• Price Impact. We believe that careful analysis of historical returns reveals a strong relationship between the price paid for an asset and the subsequent returns investors can expect to earn over the next 5-10 years(iii). Because we believe that the price paid for an asset matters, our return expectations change as asset prices rise and fall. When assets are well above their long term trend lines, we will look to underweight them. Conversely, when assets are well below those trend lines, they typically offer better value and we would look to overweight them.
  • Don’t Fight Central Banks. We believe portfolio strategy should align with monetary policy. For example, if the Federal Reserve begins raising rates aggressively to prevent the economy from overheating, which could then fuel higher rates of inflation, we believe taking a more cautious investment strategy would be warranted.
  • Don’t Fight the Trend. Market momentum can be a very powerful indicator of short term direction. When an asset class rallies higher, it generally makes sense to let one’s profits run. When markets trend downward, it can pay to wait for a confirmed change in momentum before stepping in to invest at a good value. Many investors try to predict where markets are headed.   We prefer to pay attention to how they’re behaving today and invest accordingly.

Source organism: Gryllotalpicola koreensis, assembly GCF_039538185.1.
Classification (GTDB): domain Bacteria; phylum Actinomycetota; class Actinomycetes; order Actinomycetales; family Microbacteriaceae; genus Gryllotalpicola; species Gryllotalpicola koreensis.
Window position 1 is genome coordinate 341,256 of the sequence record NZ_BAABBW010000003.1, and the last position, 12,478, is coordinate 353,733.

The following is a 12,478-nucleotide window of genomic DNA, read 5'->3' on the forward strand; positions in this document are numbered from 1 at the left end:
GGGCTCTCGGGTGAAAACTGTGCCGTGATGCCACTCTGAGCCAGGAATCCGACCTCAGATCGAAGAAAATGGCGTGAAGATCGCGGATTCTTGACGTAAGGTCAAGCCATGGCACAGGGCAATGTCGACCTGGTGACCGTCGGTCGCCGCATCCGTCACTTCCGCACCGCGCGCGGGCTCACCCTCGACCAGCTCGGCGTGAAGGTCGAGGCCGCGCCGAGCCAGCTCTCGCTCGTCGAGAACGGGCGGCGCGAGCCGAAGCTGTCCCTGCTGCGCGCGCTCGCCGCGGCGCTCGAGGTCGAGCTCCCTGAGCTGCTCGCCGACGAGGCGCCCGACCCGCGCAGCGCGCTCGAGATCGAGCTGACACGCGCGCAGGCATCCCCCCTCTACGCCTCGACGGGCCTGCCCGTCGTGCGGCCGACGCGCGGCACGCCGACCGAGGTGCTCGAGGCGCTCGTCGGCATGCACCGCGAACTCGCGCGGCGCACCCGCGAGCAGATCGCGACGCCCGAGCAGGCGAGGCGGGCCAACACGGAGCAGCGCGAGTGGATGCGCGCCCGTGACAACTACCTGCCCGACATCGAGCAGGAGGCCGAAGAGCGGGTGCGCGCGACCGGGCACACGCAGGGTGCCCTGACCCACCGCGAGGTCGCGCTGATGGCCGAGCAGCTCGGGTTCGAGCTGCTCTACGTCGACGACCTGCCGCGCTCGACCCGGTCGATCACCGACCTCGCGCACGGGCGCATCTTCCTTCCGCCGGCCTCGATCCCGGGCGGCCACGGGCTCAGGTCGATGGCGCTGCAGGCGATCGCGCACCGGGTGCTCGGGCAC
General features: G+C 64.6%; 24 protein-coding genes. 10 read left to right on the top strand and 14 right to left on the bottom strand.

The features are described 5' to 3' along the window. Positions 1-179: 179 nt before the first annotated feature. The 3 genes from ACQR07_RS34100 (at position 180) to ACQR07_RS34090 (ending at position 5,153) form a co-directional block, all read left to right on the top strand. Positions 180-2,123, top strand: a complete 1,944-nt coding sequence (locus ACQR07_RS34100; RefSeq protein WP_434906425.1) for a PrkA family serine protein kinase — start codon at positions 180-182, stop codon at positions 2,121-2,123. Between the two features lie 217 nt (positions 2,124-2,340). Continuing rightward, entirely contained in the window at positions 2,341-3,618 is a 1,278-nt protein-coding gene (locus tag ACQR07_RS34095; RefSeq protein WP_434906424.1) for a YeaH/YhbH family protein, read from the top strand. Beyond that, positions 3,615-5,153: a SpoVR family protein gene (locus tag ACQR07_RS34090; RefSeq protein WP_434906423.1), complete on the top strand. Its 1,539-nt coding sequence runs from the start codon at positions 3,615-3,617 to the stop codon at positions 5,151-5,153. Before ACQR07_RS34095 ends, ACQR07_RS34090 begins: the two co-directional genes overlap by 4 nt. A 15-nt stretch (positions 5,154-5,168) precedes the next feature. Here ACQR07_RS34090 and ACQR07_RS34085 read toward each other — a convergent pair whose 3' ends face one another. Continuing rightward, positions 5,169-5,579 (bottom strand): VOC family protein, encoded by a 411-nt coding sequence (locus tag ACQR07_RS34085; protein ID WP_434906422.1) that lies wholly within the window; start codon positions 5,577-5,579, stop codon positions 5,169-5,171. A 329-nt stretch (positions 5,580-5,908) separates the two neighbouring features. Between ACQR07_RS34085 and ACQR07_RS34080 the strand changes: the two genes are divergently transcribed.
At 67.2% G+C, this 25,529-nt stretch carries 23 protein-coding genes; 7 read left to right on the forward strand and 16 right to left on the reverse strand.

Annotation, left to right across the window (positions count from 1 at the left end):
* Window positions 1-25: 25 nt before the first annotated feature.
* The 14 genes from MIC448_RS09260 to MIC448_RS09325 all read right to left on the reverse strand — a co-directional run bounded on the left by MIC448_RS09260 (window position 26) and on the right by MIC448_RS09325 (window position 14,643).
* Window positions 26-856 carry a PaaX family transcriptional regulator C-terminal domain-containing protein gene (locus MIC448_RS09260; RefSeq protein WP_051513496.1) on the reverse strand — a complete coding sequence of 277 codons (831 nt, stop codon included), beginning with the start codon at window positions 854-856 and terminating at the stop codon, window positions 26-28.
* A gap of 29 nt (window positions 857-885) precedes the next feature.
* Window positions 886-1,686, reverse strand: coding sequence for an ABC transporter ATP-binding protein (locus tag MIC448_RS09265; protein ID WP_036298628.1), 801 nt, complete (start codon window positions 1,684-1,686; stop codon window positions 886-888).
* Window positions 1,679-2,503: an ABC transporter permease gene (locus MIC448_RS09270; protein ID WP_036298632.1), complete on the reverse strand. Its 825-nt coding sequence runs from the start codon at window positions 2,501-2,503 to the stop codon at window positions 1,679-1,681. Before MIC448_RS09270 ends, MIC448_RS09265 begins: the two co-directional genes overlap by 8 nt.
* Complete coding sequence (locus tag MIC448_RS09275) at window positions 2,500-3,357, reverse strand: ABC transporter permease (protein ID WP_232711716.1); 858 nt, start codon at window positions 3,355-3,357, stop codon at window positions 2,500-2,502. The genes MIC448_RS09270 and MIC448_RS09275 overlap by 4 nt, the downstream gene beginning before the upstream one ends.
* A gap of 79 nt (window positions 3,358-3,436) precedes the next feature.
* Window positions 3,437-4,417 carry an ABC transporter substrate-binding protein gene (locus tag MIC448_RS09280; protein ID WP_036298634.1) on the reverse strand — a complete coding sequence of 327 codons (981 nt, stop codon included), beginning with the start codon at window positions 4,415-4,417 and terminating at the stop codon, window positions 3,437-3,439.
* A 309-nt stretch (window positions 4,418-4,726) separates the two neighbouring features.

• Beware the Crowd at Extremes. Capital markets are made up of imperfect and sometimes emotional investors. The emerging field of Behavioral Finance has begun to explain why smart people can make irrational financial decisions such as selling low and buying high. When markets reach extreme valuations (either overbought or oversold), that’s often based on extreme emotion, rather than fundamentals. In these times, we prefer to invest with a contrarian bias to help buy low and sell high.

Customized Alternatives | One Client at a Time

No two clients are alike. While often times our model portfolios serve the needs of our clients’ plans and goals, there are cases when customization is appropriate.

  • Tax Management. Sometimes capital gains taxes associated with repositioning a portfolio outweigh the need to make a shift to our preferred investment. When this is the case, we try to work around those positions to still build the appropriate portfolio without incurring unnecessary taxes.
  • Concentrated Positions. Many of our clients have a large exposure to their company stock through options, Employee Stock Purchase Plans or Restricted Stock Units. We help those clients design an appropriate sales or hedging strategy to take emotion out of the process and reduce risk while still allowing for future potential appreciation.